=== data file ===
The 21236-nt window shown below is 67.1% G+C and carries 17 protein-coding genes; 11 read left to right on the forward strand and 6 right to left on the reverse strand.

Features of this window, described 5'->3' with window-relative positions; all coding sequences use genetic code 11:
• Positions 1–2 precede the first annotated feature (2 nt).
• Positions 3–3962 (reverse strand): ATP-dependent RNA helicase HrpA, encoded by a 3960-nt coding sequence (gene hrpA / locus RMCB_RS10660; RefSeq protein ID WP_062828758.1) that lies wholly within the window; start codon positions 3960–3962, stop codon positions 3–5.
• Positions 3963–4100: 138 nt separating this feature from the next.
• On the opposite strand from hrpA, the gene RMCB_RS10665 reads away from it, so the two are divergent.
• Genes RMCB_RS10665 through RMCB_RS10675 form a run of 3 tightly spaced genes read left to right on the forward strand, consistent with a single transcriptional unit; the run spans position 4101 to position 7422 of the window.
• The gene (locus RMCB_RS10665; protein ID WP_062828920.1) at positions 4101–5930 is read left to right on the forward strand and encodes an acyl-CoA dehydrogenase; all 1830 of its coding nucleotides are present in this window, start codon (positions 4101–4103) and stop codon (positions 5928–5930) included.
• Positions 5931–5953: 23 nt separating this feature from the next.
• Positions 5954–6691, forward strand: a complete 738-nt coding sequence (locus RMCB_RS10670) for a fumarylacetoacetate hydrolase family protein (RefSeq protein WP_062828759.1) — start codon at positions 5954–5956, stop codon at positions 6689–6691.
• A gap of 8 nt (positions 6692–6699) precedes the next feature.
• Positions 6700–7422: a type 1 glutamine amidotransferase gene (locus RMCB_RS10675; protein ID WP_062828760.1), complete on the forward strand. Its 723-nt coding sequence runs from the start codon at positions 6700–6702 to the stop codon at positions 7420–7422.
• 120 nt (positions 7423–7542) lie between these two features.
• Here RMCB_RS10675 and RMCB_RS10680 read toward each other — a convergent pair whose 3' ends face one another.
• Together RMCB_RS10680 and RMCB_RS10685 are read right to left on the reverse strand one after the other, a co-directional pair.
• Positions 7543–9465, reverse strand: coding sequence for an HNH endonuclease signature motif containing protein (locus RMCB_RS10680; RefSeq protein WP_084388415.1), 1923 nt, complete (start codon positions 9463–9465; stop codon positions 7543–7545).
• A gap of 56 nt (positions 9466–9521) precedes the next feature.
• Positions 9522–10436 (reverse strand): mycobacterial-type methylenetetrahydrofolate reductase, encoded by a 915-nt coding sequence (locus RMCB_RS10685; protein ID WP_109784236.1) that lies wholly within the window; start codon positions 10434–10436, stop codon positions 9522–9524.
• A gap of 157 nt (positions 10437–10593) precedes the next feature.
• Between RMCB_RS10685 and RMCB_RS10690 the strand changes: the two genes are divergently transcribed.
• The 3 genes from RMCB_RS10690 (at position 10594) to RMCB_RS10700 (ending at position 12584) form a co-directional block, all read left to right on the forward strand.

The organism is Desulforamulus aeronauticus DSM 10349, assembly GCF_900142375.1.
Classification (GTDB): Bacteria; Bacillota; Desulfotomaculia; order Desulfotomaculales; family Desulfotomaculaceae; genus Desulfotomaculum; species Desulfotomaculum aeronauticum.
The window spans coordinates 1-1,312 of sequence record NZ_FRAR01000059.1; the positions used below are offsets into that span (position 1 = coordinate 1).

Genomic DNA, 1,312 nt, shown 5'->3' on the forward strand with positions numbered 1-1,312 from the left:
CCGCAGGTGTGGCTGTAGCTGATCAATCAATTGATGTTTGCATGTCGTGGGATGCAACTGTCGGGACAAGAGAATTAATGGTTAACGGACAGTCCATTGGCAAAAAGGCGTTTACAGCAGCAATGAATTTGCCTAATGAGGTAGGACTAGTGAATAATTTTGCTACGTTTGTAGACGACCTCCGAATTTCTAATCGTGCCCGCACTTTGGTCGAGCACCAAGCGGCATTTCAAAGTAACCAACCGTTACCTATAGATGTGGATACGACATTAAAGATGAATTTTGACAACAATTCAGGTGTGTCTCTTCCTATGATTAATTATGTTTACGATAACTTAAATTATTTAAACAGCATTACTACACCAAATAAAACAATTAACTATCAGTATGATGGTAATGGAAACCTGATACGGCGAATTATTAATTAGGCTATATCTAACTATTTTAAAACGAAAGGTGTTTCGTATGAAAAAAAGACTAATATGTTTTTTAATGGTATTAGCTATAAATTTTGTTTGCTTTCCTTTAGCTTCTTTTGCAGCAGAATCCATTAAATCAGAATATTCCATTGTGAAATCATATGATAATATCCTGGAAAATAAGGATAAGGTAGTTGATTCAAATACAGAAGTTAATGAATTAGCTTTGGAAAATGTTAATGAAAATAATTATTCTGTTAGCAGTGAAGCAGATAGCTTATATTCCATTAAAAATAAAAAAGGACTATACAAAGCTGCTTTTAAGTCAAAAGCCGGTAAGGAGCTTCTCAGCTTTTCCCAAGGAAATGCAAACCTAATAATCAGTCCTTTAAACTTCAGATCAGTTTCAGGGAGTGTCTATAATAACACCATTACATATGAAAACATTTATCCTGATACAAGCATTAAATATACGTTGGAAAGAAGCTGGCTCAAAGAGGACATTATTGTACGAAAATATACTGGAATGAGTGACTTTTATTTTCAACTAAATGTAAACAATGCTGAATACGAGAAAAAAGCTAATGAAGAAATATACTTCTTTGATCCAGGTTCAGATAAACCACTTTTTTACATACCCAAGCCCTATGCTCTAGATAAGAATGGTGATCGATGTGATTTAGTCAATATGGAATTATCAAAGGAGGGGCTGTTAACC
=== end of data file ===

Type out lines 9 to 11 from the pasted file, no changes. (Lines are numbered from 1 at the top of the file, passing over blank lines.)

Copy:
• Positions 5931–5953: 23 nt separating this feature from the next.
• Positions 5954–6691, forward strand: a complete 738-nt coding sequence (locus RMCB_RS10670) for a fumarylacetoacetate hydrolase family protein (RefSeq protein WP_062828759.1) — start codon at positions 5954–5956, stop codon at positions 6689–6691.
• A gap of 8 nt (positions 6692–6699) precedes the next feature.